En EspaŅol

Q. Who is Mr. Smarty Plants?

A: There are those who suspect Wildflower Center volunteers are the culpable and capable culprits. Yet, others think staff members play some, albeit small, role. You can torture us with your plant questions, but we will never reveal the Green Guru's secret identity.

Help us grow by giving to the Plant Database Fund or by becoming a member

Did you know you can access the Native Plant Information Network with your web-enabled smartphone?

Share

Ask Mr. Smarty Plants

Ask Mr. Smarty Plants is a free service provided by the staff and volunteers at the Lady Bird Johnson Wildflower Center.

Search Smarty Plants
    
 
See a list of all Smarty Plants questions
Can't find the answer in our existing FAQs, submit a question to Mr. Smarty Plants.
Need help with plant identification, visit the plant identification page.
 
rate this answer
Not Yet Rated

Sunday - June 07, 2009

From: Oakton, VA
Region: Mid-Atlantic
Topic: Groundcovers
Title: Plants to put between stepping stones in Virginia
Answered by: Nan Hampton

QUESTION:

We are a public school in Northern Virginia and are looking for native plants that could be planted between heavily used stepping stones and could withstand some foot traffic (mostly in a sunny spot, but would love to know good plants for different light conditions for other areas of the school as well, from very sunny to deep shade).

ANSWER:

Mr. Smarty Plants suggests that you go to our Recommended Species page and select Virginia from the map or pull-down menu.  This will give you a list of more than 120 native plants that are commercially available for landscaping in Virginia.  You can use the NARROW YOUR SEARCH OPTION to limit the list to a particular type of plant; for instance, under General Appearance you might select 'Herb' or 'Shrub' and then select the appropriate choice under Light Requirement and/or Soil Moisture.  This would give you many choices for the different light conditions in the other areas of your school.  For the areas between stepping stones, here are a few recommendations.  If you can keep traffic to a minimum until the plants are well-established, they will have a better chance of withstanding regular traffic.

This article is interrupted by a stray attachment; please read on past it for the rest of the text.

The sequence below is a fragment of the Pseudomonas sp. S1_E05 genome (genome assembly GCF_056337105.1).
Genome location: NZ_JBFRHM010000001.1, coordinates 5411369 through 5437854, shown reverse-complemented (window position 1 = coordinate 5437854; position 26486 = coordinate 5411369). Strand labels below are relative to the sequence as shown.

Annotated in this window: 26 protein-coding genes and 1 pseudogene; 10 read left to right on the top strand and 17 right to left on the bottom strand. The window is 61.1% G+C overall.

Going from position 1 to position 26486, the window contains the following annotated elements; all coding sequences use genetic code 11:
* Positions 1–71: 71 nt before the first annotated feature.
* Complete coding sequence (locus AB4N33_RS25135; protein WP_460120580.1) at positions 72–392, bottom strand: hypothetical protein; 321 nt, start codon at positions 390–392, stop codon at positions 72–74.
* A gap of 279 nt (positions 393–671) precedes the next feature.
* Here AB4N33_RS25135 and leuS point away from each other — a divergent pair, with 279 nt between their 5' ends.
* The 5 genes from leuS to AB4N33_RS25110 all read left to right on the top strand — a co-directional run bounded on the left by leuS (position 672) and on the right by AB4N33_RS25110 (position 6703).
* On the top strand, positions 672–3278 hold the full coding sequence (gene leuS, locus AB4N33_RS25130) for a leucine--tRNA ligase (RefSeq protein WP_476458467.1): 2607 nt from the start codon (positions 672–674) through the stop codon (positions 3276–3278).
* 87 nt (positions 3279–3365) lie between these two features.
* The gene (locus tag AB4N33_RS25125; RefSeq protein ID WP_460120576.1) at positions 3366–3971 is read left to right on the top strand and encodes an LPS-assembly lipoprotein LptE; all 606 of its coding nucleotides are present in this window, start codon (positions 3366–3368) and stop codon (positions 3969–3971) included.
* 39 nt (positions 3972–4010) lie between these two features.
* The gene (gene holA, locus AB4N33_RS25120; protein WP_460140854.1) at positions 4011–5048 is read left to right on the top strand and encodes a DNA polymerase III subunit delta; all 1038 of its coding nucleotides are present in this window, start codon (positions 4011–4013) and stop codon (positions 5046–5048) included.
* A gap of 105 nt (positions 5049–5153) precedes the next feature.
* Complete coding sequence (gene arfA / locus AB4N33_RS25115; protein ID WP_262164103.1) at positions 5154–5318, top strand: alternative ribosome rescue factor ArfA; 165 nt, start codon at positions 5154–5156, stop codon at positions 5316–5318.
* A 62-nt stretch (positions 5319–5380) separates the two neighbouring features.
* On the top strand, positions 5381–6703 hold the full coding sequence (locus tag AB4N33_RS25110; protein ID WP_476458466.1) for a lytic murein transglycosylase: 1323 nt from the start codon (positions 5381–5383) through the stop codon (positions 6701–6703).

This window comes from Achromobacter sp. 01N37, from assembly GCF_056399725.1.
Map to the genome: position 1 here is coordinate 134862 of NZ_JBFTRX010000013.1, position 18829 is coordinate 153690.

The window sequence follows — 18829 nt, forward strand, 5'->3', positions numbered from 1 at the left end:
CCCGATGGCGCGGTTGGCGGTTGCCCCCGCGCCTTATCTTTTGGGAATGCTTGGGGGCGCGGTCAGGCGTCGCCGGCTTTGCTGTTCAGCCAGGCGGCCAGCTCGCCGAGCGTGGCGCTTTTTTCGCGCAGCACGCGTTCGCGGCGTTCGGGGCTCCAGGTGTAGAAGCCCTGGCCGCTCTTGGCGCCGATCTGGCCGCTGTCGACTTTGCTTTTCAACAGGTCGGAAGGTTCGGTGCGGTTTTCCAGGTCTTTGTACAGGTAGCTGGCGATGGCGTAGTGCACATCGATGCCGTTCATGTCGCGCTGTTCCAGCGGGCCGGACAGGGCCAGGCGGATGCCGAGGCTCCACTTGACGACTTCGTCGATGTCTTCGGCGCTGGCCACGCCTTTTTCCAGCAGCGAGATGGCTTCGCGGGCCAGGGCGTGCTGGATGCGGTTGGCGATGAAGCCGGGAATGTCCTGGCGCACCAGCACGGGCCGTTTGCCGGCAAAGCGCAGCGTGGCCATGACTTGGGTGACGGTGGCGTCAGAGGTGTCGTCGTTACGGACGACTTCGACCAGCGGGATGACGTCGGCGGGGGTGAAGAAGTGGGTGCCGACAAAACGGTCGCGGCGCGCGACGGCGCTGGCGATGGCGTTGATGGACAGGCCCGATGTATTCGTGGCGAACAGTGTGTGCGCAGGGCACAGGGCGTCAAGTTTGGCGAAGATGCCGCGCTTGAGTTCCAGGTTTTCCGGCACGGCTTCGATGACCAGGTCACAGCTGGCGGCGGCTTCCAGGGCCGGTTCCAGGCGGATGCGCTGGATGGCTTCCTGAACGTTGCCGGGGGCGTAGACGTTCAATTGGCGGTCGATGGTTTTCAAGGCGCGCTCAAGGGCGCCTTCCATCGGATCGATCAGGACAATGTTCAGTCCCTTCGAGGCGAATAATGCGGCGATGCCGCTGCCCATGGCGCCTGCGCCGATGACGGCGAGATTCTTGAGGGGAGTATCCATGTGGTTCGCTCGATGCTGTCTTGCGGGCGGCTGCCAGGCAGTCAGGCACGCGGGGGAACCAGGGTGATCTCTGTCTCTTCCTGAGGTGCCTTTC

Phyla nodiflora (turkey tangle frogfruit)

Dichondra carolinensis (Carolina ponysfoot)

Sedum glaucophyllum (cliff stonecrop)

Sedum ternatum (woodland stonecrop)

Portulaca oleracea (little hogweed)

Portulaca halimoides (silkcotton purslane)

Bouteloua dactyloides (buffalograss) grows very well in the sun and requires little watering once established.  Since it grows only as high as 12 inches, it would perhaps need mowing only once or twice a season. 


Phyla nodiflora

Dichondra carolinensis

Sedum glaucophyllum

Sedum ternatum

Portulaca oleracea

Portulaca halimoides

Bouteloua dactyloides

 

 

More Groundcovers Questions

Low-growing plant for grave in boggy Newfoundland
May 30, 2008 - I am looking for any suggestions on what type of plant I can plant on a grave. It is very boggy (peat)land. I want something that is hardy & not too tall. We have about 8 weeks of summer, July & Augus...
view the full question and answer

Replacing St. Augustine with Horse herb in Austin, TX.
December 12, 2012 - I'm considering replacing my St. Augustine grass with a Horseherb/Straggler Daisy ground cover, but I've heard that it provides a mosquito breeding habitat, especially if you allow dead leaves to de...
view the full question and answer

Native groundcover for central California
September 02, 2009 - In Modesto, CA. Hot summers, cold winters. Need a low ground cover for area next to driveway approx. 5ft X 14ft. that stays green all year round. I did have grass there but neigbors lawn is loaded wit...
view the full question and answer

Evergreen ground cover for San Antonio
August 03, 2011 - Is there a short, evergreen, drought tolerant ground cover which will tolerate light traffic that can be used instead of grass? San Antonio, Texas
view the full question and answer

Horseherb for ground cover in Dallas
September 19, 2009 - When considering horseherb as a ground cover for a large area; are there disadvantages to sowing seed versus planting established plants? If not, what time of year is best to sow horseherb?
view the full question and answer

Smarty Plants's Facebook profile Support the Wildflower Center by Donating Online or Becoming a Member today.

Mr. Smarty Plants wants you to be his Facebook friend. Click the Facebook icon to add yourself to Mr. Smarty Plants list of friends.
E-NEWSLETTER | BECOME A MEMBER | DONATE NOW | MEDIA | SITEMAP
© 2014 Lady Bird Johnson Wildflower Center